Between embarrassed and satisfied

Donald Trump embraces US flag © Chris O'meara

A year ago, Donald Trump was elected U.S. president. He had started with many promises. But what is left of it? For Jesuit Father Godehard Bruntrup, Trump has not served his camp badly at all.

Misereor joins South Sudanese bishops in warning against failure of peace process in South Sudan."A decisive moment has now been reached in South Sudan's peace process," said Michael Hippler, head of the Africa department at Catholic Relief Services.

Human rights not a minor issue

Child labor in a cobalt mine in Congo © Thomas Coombes/amnesty international

Human rights not a minor issue

Bangladeshi seamstresses © dpa

With a national action plan, the German government wants to ensure that German companies take responsibility for working conditions abroad. Armin Pasch of the Catholic relief organization Misereor criticizes the plans as too lax.

Friedhelm Hengsbach is one of Germany's best-known social ethicists. In an interview with our site, the Jesuit talks about the consequences of an economic system that has lost sight of the human being – and its natural limits.



Interviewer: You once said: the economy shapes our lives down to our skeleton. Why?

Sophisticated argumentation is as familiar to the former Jesuit student as the sledgehammer method is to the former CDU secretary general. As a mediator, Heiner Geibler has repeatedly demonstrated that he also has negotiating skills. Now he is to take part in the dispute over Stuttgart 21.

Baden-Wurttemberg's Prime Minister Stefan Mappus has suggested Geibler as a mediator in the dispute over the "Stuttgart 21" rail project. Geibler is also ready to act as an "objective mediator," Mappus said Wednesday in Stuttgart's state parliament. Geibler comes from Baden-Wurttemberg. "And he knows the country and its people," the CDU politician attested.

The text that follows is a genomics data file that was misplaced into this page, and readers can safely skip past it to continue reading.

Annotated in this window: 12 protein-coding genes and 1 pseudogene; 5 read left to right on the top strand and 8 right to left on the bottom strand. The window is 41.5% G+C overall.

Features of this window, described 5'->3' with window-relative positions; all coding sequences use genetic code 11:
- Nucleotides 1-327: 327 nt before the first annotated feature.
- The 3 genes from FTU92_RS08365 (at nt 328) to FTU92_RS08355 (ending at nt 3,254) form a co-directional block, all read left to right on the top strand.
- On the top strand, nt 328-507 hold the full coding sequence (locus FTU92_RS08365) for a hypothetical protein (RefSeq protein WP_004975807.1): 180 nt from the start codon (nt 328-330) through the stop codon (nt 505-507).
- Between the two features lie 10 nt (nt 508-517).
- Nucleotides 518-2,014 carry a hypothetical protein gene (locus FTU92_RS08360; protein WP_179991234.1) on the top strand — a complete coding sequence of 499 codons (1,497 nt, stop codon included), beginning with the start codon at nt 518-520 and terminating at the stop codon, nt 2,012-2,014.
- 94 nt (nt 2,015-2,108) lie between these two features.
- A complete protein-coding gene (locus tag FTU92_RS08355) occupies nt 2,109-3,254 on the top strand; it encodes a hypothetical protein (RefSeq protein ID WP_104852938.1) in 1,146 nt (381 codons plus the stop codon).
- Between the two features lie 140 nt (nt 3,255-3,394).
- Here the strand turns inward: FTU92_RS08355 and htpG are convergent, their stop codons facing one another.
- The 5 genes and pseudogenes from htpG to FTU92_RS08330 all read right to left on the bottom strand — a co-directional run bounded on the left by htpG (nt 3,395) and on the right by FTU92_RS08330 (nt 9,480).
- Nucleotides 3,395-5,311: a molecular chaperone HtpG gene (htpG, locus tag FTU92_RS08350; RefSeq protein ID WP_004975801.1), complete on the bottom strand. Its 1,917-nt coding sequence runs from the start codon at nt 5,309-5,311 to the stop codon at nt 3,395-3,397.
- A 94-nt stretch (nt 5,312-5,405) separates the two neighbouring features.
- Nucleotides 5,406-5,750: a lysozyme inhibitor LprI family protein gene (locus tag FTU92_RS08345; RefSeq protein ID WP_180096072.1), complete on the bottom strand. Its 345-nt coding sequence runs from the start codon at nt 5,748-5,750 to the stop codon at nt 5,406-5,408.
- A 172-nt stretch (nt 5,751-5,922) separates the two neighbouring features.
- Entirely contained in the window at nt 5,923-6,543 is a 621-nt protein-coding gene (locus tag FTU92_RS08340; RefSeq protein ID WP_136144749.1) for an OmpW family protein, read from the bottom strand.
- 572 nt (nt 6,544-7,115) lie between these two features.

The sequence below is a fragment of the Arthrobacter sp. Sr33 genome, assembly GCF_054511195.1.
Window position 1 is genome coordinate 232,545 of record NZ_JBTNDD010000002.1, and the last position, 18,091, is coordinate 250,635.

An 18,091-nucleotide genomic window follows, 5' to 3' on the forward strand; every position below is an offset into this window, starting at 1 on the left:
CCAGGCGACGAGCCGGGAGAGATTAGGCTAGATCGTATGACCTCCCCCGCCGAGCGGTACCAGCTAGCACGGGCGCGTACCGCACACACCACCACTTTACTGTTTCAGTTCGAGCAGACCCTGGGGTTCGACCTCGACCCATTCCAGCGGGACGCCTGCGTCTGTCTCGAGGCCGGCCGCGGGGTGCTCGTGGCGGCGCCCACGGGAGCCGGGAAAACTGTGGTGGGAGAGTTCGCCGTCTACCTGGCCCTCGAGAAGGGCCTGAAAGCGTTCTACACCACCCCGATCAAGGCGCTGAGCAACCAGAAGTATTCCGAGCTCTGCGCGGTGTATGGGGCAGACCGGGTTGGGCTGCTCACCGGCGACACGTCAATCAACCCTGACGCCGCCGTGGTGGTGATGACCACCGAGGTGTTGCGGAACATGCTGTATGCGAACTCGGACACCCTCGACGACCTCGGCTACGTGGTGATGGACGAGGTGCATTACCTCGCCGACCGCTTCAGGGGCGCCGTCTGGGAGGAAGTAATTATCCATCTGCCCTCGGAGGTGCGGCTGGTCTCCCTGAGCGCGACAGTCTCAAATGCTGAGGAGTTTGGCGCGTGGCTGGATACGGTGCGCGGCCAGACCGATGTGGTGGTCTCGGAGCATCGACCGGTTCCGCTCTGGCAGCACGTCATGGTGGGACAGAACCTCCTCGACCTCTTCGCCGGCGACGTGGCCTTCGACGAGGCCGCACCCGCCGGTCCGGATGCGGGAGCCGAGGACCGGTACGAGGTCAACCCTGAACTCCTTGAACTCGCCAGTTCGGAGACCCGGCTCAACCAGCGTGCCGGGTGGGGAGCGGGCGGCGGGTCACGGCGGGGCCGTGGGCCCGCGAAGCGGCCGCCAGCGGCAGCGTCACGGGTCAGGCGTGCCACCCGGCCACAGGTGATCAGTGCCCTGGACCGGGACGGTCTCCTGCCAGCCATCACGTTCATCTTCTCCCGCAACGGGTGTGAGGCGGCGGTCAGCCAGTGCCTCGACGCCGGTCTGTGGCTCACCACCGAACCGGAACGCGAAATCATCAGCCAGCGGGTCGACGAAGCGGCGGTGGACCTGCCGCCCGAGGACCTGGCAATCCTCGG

Rottenburg-Stuttgart Bishop Gebhard Furst welcomes the proposal. He explained in Rottenburg on Wednesday that Geibler was an experienced personality who was respected far beyond party lines. Furst wished the mediation efforts "all possible success".

The Archbishop of Bamberg Ludwig Schick © Nicolas Armer

Actually, hereditary bishop Schick did not want to become a priest, but a doctor. It turned out differently. At the age of 70, he still stands by the people, against populism – and every year again on the sports field to do the sports badge.

The first appeal for donations for Japan was not long in coming: Already on the day after the catastrophe, the alliance "Aktion Deutschland hilft" went public. Within a week, several million euros have been collected. But one thing is different this time: for the first time in years, Germans are collecting for an industrialized country – after all, the third strongest economy in the world.

The German Red Cross (DRK) has received 2.9 million euros so far. The alliance "Aktion Deutschland hilft", which includes Care Deutschland, Johanniter and Malteser, managed 700.000 Euros. This means that after seven days, the volume of donations is as high as after the devastating earthquake in bitterly poor Haiti.

The donations will be forwarded in full to the Japanese Red Cross, says DRK spokeswoman Svenja Koch. In the disaster areas there is still a lack of water, food and medical care. Over 2.000 caregivers took care of traumatized victims. Other funds would be used for reconstruction, health stations or gasoline.

The period of corona-related lockdown was "a social catastrophe" for residents of elderly care facilities, says Peter Krucker, chairman of the Cologne Caritas Association. In the face of rising numbers, he expresses concern and urges caution.

Care makes people sick?

According to a study, it is not only the shortage of skilled workers that endangers nursing care in Germany. Around 185.000 out of 2.5 million family caregivers feel completely overburdened and are on the verge of stopping caregiving.